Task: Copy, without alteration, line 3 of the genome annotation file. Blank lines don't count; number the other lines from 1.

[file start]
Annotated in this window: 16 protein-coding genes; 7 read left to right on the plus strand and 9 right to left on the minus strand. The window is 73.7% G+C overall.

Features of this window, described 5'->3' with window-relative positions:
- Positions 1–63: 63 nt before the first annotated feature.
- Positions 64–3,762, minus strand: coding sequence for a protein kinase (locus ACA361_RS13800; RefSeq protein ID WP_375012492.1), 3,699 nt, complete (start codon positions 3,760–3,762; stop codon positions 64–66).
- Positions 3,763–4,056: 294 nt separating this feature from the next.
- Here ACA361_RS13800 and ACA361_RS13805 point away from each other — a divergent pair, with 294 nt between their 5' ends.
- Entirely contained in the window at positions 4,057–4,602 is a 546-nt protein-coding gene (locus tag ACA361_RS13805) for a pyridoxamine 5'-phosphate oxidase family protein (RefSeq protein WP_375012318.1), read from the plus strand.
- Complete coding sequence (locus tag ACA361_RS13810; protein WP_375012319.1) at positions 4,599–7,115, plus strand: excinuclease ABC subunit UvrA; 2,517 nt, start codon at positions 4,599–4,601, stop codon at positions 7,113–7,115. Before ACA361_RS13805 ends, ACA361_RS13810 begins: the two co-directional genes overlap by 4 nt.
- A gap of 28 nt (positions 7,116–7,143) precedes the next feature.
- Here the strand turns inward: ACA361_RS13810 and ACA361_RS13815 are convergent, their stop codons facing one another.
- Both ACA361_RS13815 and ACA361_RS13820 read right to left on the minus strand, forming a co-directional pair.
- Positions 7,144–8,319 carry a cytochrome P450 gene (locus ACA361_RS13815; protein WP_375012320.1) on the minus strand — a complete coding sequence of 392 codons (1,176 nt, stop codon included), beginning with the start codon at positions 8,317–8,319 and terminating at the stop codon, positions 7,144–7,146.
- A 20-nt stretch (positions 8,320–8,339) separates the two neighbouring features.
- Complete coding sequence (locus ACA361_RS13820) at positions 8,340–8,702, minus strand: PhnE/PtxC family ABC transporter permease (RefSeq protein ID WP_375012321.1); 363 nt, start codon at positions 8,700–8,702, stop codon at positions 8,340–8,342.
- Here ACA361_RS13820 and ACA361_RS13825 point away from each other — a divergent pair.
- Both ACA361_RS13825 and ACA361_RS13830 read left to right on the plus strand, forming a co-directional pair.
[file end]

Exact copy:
- Positions 1–63: 63 nt before the first annotated feature.